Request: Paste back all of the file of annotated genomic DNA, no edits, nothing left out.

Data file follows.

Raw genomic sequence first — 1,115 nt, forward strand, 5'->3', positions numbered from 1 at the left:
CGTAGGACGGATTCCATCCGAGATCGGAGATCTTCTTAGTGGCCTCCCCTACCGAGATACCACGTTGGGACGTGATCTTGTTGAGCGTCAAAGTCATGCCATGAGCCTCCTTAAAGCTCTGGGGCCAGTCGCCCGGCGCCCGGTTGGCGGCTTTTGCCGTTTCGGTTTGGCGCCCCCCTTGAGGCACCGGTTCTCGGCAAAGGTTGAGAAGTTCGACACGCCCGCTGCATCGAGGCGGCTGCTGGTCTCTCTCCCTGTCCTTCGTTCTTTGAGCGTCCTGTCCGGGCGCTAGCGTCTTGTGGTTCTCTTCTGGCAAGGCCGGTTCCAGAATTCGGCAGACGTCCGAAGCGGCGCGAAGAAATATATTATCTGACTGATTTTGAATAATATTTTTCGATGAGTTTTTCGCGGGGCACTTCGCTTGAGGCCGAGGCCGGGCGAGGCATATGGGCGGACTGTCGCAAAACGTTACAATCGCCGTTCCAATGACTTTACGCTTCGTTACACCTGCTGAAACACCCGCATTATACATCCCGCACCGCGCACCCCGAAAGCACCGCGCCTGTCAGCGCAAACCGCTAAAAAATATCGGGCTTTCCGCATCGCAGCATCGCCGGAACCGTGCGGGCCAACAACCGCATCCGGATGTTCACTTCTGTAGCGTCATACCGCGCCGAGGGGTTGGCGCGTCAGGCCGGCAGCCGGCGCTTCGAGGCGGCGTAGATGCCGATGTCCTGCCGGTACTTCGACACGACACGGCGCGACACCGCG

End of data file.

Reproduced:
Raw genomic sequence first — 1,115 nt, forward strand, 5'->3', positions numbered from 1 at the left:
CGTAGGACGGATTCCATCCGAGATCGGAGATCTTCTTAGTGGCCTCCCCTACCGAGATACCACGTTGGGACGTGATCTTGTTGAGCGTCAAAGTCATGCCATGAGCCTCCTTAAAGCTCTGGGGCCAGTCGCCCGGCGCCCGGTTGGCGGCTTTTGCCGTTTCGGTTTGGCGCCCCCCTTGAGGCACCGGTTCTCGGCAAAGGTTGAGAAGTTCGACACGCCCGCTGCATCGAGGCGGCTGCTGGTCTCTCTCCCTGTCCTTCGTTCTTTGAGCGTCCTGTCCGGGCGCTAGCGTCTTGTGGTTCTCTTCTGGCAAGGCCGGTTCCAGAATTCGGCAGACGTCCGAAGCGGCGCGAAGAAATATATTATCTGACTGATTTTGAATAATATTTTTCGATGAGTTTTTCGCGGGGCACTTCGCTTGAGGCCGAGGCCGGGCGAGGCATATGGGCGGACTGTCGCAAAACGTTACAATCGCCGTTCCAATGACTTTACGCTTCGTTACACCTGCTGAAACACCCGCATTATACATCCCGCACCGCGCACCCCGAAAGCACCGCGCCTGTCAGCGCAAACCGCTAAAAAATATCGGGCTTTCCGCATCGCAGCATCGCCGGAACCGTGCGGGCCAACAACCGCATCCGGATGTTCACTTCTGTAGCGTCATACCGCGCCGAGGGGTTGGCGCGTCAGGCCGGCAGCCGGCGCTTCGAGGCGGCGTAGATGCCGATGTCCTGCCGGTACTTCGACACGACACGGCGCGACACCGCG